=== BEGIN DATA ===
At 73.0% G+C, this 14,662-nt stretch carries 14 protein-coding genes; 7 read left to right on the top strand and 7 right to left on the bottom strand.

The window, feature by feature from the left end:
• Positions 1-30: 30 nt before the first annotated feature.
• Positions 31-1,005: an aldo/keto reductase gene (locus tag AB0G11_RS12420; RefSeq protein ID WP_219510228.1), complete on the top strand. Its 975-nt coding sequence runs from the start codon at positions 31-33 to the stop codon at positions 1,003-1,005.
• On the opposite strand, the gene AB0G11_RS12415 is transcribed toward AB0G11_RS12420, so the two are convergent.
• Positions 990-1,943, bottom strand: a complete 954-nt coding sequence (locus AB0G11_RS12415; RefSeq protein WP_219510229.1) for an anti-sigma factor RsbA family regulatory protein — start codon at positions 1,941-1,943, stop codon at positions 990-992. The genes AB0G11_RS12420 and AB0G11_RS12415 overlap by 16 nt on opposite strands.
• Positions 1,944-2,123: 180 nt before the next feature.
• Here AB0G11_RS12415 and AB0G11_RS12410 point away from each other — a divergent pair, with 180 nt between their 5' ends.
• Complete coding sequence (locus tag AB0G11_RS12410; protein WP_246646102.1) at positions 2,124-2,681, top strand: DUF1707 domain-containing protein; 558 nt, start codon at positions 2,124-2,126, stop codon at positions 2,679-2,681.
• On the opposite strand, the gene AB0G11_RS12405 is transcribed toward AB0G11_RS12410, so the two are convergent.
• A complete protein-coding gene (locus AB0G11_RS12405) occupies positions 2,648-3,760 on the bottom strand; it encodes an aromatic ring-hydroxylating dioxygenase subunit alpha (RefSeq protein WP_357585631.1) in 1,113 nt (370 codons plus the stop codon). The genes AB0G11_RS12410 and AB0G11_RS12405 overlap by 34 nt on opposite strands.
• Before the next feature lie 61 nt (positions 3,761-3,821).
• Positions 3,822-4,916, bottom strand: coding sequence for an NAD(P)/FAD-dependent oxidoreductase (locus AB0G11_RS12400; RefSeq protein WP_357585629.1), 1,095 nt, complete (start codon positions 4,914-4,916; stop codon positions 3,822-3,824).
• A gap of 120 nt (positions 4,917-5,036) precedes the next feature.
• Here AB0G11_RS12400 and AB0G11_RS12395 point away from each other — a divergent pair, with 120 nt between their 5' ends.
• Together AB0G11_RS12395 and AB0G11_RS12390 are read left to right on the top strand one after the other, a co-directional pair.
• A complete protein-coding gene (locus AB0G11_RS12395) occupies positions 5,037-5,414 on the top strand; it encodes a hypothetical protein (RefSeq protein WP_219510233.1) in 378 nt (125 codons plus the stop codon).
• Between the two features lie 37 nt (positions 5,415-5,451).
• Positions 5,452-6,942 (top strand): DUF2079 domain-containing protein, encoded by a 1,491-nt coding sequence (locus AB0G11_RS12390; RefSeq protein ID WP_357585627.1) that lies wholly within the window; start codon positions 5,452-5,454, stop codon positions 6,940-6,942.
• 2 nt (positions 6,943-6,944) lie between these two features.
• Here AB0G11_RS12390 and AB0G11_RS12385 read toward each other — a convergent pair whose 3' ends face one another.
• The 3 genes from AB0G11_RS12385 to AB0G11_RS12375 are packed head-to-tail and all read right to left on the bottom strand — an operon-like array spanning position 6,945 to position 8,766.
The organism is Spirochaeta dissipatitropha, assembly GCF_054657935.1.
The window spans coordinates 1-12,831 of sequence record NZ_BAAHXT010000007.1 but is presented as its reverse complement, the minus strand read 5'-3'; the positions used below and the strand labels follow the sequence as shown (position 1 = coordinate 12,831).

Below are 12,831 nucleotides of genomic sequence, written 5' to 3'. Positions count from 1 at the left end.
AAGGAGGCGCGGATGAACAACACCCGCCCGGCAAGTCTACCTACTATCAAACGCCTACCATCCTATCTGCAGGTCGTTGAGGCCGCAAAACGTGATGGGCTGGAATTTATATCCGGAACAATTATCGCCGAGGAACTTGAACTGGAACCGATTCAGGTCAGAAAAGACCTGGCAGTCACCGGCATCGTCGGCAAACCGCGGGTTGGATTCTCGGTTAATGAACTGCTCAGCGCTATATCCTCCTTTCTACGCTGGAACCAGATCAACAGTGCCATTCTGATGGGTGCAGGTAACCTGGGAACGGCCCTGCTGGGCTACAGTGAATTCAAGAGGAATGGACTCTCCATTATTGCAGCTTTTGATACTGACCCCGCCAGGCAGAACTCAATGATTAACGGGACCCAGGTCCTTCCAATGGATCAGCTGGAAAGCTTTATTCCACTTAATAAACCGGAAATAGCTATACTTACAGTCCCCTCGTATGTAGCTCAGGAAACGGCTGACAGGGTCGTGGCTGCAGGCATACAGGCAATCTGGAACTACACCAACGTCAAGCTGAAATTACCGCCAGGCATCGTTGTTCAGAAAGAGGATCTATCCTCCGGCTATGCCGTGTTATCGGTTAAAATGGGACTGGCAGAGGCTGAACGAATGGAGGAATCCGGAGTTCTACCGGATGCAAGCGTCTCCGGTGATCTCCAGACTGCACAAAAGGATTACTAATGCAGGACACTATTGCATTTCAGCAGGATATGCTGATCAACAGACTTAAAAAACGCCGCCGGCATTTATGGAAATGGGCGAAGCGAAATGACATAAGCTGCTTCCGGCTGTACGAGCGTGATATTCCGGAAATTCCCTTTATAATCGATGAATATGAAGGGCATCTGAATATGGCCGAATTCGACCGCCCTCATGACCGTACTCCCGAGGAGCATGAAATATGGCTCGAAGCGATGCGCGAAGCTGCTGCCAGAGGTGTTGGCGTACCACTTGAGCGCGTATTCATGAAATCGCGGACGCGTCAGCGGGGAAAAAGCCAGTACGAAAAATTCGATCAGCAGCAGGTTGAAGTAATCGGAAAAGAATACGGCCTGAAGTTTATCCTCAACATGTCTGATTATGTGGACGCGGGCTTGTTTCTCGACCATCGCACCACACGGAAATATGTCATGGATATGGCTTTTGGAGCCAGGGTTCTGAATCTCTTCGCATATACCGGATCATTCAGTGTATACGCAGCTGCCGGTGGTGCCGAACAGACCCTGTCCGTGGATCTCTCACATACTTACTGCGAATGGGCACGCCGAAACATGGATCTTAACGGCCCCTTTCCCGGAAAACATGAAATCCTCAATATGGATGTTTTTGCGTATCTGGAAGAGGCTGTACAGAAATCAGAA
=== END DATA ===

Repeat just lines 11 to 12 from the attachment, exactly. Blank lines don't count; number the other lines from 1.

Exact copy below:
• A complete protein-coding gene (locus AB0G11_RS12405) occupies positions 2,648-3,760 on the bottom strand; it encodes an aromatic ring-hydroxylating dioxygenase subunit alpha (RefSeq protein WP_357585631.1) in 1,113 nt (370 codons plus the stop codon). The genes AB0G11_RS12410 and AB0G11_RS12405 overlap by 34 nt on opposite strands.
• Before the next feature lie 61 nt (positions 3,761-3,821).